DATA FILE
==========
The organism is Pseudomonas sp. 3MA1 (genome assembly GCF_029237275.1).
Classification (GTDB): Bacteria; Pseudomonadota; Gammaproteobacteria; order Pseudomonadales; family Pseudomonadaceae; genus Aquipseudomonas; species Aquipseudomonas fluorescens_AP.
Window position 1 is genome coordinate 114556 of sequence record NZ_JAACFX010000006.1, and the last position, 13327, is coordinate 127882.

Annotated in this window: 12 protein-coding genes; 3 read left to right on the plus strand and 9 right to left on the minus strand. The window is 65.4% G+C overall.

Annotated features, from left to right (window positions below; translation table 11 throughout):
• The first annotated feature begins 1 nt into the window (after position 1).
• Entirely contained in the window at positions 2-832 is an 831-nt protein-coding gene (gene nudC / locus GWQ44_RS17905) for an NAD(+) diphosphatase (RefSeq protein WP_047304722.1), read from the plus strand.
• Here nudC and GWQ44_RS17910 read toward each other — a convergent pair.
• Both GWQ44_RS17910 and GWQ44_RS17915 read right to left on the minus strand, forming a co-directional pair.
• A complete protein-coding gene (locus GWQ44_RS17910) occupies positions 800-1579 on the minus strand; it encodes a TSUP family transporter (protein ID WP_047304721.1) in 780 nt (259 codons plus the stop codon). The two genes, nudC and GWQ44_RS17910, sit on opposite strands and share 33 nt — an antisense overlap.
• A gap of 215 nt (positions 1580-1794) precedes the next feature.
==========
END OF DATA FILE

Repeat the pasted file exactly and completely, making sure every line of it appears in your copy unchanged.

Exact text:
The organism is Pseudomonas sp. 3MA1 (genome assembly GCF_029237275.1).
Classification (GTDB): Bacteria; Pseudomonadota; Gammaproteobacteria; order Pseudomonadales; family Pseudomonadaceae; genus Aquipseudomonas; species Aquipseudomonas fluorescens_AP.
Window position 1 is genome coordinate 114556 of sequence record NZ_JAACFX010000006.1, and the last position, 13327, is coordinate 127882.

Annotated in this window: 12 protein-coding genes; 3 read left to right on the plus strand and 9 right to left on the minus strand. The window is 65.4% G+C overall.

Annotated features, from left to right (window positions below; translation table 11 throughout):
• The first annotated feature begins 1 nt into the window (after position 1).
• Entirely contained in the window at positions 2-832 is an 831-nt protein-coding gene (gene nudC / locus GWQ44_RS17905) for an NAD(+) diphosphatase (RefSeq protein WP_047304722.1), read from the plus strand.
• Here nudC and GWQ44_RS17910 read toward each other — a convergent pair.
• Both GWQ44_RS17910 and GWQ44_RS17915 read right to left on the minus strand, forming a co-directional pair.
• A complete protein-coding gene (locus GWQ44_RS17910) occupies positions 800-1579 on the minus strand; it encodes a TSUP family transporter (protein ID WP_047304721.1) in 780 nt (259 codons plus the stop codon). The two genes, nudC and GWQ44_RS17910, sit on opposite strands and share 33 nt — an antisense overlap.
• A gap of 215 nt (positions 1580-1794) precedes the next feature.